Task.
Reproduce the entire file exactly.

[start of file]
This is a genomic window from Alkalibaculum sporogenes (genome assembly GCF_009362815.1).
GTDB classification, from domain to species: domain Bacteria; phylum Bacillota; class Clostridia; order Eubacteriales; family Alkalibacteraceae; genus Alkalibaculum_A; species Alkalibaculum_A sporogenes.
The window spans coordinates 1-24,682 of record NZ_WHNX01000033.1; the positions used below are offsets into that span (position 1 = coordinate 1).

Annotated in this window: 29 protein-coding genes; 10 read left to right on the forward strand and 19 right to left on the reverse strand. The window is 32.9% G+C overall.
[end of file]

This is a genomic window from Alkalibaculum sporogenes (genome assembly GCF_009362815.1).
GTDB classification, from domain to species: domain Bacteria; phylum Bacillota; class Clostridia; order Eubacteriales; family Alkalibacteraceae; genus Alkalibaculum_A; species Alkalibaculum_A sporogenes.
The window spans coordinates 1-24,682 of record NZ_WHNX01000033.1; the positions used below are offsets into that span (position 1 = coordinate 1).

Annotated in this window: 29 protein-coding genes; 10 read left to right on the forward strand and 19 right to left on the reverse strand. The window is 32.9% G+C overall.